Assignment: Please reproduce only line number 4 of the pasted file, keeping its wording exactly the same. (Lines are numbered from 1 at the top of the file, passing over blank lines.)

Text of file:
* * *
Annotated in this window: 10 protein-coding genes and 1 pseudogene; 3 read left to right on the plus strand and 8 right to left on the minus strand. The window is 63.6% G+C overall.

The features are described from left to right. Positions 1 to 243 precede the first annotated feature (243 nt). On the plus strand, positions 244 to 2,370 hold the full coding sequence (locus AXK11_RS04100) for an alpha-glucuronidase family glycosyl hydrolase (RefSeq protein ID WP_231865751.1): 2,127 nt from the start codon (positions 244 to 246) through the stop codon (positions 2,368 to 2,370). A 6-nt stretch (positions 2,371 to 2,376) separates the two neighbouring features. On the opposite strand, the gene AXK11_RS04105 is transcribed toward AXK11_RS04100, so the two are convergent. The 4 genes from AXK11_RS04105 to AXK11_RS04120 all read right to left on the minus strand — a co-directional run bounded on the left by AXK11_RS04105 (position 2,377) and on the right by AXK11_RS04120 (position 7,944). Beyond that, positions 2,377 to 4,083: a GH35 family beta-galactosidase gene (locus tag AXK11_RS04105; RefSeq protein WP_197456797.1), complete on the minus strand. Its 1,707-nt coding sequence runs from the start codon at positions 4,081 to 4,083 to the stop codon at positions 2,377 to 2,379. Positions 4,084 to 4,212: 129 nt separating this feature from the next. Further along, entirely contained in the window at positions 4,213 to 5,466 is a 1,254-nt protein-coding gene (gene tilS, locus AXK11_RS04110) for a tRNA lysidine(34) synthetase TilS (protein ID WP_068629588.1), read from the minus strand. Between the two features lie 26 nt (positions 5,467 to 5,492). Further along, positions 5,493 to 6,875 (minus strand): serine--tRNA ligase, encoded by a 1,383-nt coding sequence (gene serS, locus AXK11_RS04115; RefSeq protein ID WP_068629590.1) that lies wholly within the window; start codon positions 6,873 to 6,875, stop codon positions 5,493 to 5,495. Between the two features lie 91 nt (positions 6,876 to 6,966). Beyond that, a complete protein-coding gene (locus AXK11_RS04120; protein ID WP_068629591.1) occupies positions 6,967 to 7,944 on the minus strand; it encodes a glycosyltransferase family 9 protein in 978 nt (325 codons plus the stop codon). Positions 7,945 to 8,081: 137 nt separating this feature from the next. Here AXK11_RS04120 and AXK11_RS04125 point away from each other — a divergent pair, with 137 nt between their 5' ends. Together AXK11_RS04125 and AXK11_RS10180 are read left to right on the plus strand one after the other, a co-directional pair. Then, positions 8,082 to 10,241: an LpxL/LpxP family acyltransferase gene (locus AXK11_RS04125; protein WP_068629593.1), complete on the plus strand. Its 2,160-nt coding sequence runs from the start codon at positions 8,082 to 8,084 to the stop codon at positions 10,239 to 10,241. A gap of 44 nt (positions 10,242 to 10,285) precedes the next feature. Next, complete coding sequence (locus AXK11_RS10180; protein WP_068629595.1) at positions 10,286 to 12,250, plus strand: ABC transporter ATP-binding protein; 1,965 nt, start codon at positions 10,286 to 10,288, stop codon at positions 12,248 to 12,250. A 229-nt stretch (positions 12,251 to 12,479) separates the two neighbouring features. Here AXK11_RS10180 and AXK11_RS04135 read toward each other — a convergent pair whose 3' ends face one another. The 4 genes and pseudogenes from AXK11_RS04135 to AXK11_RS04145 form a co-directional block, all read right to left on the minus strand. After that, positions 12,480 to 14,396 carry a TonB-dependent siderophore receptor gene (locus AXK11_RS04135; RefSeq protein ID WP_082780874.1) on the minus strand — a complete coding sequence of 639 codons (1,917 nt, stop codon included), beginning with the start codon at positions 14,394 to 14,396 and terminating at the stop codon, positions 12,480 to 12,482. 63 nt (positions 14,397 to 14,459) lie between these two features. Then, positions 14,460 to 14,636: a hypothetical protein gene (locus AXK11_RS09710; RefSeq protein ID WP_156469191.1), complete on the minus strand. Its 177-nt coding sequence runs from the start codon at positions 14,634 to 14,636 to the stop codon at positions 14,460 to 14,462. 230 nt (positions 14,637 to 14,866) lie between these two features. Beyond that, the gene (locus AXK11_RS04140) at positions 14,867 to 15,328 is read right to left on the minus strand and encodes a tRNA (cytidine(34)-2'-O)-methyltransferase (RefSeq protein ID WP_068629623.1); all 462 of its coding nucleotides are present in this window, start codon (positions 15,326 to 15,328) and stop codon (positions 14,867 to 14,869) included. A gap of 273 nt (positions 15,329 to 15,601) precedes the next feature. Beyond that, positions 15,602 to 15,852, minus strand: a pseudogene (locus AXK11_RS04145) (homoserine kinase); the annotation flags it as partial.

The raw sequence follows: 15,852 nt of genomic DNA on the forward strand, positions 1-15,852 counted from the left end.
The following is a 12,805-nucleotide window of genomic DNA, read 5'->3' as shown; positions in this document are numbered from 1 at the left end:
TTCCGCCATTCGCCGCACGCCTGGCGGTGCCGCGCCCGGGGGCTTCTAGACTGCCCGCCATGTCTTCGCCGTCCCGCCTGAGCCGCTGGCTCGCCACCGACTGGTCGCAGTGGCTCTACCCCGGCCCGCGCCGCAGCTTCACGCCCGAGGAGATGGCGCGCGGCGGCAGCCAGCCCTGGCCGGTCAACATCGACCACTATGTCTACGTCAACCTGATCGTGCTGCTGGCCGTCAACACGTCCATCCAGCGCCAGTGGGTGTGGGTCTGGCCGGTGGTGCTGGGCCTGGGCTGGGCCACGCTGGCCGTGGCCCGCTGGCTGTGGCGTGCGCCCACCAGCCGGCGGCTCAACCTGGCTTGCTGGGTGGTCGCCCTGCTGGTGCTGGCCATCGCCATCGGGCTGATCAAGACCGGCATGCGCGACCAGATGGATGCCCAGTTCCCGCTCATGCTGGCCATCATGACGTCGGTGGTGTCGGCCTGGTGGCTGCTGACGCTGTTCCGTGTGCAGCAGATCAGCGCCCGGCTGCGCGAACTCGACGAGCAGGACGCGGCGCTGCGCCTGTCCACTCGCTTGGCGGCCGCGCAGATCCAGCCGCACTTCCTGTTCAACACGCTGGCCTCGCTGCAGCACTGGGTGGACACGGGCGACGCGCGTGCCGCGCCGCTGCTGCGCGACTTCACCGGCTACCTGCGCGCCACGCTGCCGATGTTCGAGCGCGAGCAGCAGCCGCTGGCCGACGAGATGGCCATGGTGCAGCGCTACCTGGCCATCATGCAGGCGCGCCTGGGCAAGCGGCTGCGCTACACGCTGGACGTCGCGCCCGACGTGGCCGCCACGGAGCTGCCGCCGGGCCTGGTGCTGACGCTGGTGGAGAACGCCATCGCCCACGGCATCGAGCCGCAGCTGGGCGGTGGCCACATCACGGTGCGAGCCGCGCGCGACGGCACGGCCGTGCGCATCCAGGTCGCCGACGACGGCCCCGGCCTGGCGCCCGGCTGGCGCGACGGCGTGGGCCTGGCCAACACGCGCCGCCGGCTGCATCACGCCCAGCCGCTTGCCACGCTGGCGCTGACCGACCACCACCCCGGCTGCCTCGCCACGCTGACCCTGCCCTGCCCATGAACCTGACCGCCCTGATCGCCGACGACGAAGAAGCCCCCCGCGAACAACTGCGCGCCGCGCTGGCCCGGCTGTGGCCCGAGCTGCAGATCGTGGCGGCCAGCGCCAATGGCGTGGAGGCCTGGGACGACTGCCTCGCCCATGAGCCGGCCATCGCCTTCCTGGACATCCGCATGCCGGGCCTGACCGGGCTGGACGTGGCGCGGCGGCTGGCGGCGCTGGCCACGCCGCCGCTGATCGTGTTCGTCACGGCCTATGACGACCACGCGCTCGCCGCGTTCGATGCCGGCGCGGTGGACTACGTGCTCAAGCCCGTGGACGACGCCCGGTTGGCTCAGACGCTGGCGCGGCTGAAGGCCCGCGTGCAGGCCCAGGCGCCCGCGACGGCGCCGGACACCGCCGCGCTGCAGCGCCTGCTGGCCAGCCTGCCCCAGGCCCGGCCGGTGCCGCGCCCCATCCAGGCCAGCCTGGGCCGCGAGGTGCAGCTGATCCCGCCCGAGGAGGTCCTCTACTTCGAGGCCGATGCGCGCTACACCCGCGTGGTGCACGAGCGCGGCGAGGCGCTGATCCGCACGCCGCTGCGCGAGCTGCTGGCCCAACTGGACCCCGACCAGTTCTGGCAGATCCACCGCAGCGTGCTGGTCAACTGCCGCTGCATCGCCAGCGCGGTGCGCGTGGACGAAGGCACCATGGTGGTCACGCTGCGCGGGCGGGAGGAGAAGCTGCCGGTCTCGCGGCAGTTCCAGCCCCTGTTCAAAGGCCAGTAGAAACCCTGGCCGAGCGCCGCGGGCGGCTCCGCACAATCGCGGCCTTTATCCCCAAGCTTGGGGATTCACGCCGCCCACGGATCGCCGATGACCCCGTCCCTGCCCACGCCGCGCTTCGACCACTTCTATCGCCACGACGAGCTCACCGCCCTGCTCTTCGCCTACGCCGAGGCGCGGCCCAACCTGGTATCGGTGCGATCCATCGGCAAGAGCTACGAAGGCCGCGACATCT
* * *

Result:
The following is a 12,805-nucleotide window of genomic DNA, read 5'->3' as shown; positions in this document are numbered from 1 at the left end: